Bangladesh – The Forgotten Country

BANGLADESH, definitely an experience one would not forget; be it for better or for worse. Some would say it is a country they would least like to visit. I would say it is a place where my heart have grown fond of.

I can’t really explain my fascination for Bangladesh; can’t be the bustling city life, the cramped conditions, lawless traffic, the piercing smell of rotten..well rotten everything. Maybe it’s the food, the people, the rural scenery or the way it reminded me of simpler days gone by (not that I’m old,but I remember there being days where people’s hands were not glued to a special, small, square-ish device). Maybe it’s the whole package.

I didn’t really think about the trip prior to getting on the plane – destination Dhaka. My mind was elsewhere. Thinking back, it did me some good. I could experience Dhaka and Bangladesh without any untoward feelings, without any impure thoughts. I could experience Dhaka and Bangladesh like it was supposed to be experienced – a foreign land, an unchartered territory, an exciting new place.

The main objective of the trip was for social work. I got on the plane with 4 other persons from a national TV station and we were also there to film a project. What we got were more than just clips and footage; we got a feel of the place. From Dhaka to old Dhaka to rural villages hours from Dhaka. Each place leaving its indelible mark on us…well, on me for sure.

EVERYTHING was a sight to behold. Manual labour building highways and skyscrapers. Animals, a form of vehicle in the city. Ringing bells, signalling a train is about to pass through the track (without anyone scrambling to make way). Rickshaws, rickshaws everywhere. People on top of buses and trains. Houses on the side of the street, built from cardboard boxes and/or plastic sheets. Kids playing on the street during school hours. Everything.

The food were excellent. You can tell how excellent they were by the fact that I didn’t photograph any of the food served. Of course this is down to gluttony (a habit I picked up only in Bangladesh) and well, the food on offer. Regardless of what you may have heard from others who have (or in some cases, have not) been to Bangladesh, the food must be experienced first-hand. Do you run the risk of stomach ache? Sure. Did I care? Not so much – and my stomach is safe.

The people were nice. We were served food and drinks which, from the looks of it, were considered special to our hosts. I really don’t think they themselves eat or drink what’s on offer except maybe on special occasions. How can we say no to such hospitality? It was everywhere.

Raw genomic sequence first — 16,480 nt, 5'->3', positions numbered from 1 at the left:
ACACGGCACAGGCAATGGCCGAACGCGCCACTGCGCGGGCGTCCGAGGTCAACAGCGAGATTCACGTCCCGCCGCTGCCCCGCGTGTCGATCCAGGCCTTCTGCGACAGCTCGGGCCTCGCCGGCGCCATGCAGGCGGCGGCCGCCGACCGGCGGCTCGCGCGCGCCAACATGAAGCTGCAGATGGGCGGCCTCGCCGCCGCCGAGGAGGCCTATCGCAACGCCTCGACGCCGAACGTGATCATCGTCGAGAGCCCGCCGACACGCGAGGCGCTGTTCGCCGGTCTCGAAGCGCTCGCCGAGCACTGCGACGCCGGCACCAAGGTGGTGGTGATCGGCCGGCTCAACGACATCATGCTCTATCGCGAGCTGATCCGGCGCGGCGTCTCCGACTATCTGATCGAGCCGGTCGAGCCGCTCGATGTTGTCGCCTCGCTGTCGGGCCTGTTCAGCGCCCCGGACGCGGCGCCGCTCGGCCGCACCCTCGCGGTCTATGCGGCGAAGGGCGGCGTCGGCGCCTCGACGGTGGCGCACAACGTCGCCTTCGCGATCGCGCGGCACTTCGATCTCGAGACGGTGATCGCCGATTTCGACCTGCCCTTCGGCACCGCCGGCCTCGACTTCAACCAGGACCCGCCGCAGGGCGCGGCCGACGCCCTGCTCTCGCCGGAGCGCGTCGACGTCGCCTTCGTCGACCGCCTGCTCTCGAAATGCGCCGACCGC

From the pictures below, you might not get the full experience of Bangladesh. You definitely won’t get the whole perspective. But for me, it has shed some light to a country which, it seems, has been forgotten – abandoned, forced to inhale dusts left by a world that is too eager to develop.

The city of Dhaka

Children playing goli next to train tracks

The magnificent train, just about everywhere where space is available can be boarded

Kids making a living

Jackfruit, the national fruit

Old Dhaka

Wendy Neoh and Prof Sukari walking down an alley.

Dzia one of the tv crew. Cramped space between two buildings.

On the way to Munshiganj, 2 hours from Dhaka

Rose, one of the tv crew. Yes we were fascinated by the water pump.

The rural area of Dhaka, Munshiganj

An Indian temple. I think it’s abandoned.

Hairul, one of the tv crew. They were as fascinated of us, as we were of them.

We were welcomed with open arms.


Back to Dhaka, the city.

Night time in Dhaka. We were rushing because stores and markets close at 8pm.

The market. Plenty of jeans, unfortunately I don’t fancy jeans.

Sewing business at the side of the street. Also at the side of the street, barbers, weighing scale business and fruit stalls.

Souvenir market. Bulky souvenirs.

Some friends I met there.

Us with our guide, AlAmin. The best guide/guardian in town.

Panoramic view of Dhaka stitched unprofesionally. Yes, I didn’t actually plan to stitch the photos. This is the only 3 photos I’ve got of the whole North side of the city (I think North)

6 Responses to “Bangladesh – The Forgotten Country”
  1. Zila says:


  2. nuttypeanut says:

    wow.. what an experience!

  3. Nawed says:

    Loved the blog! May you keep coming back.

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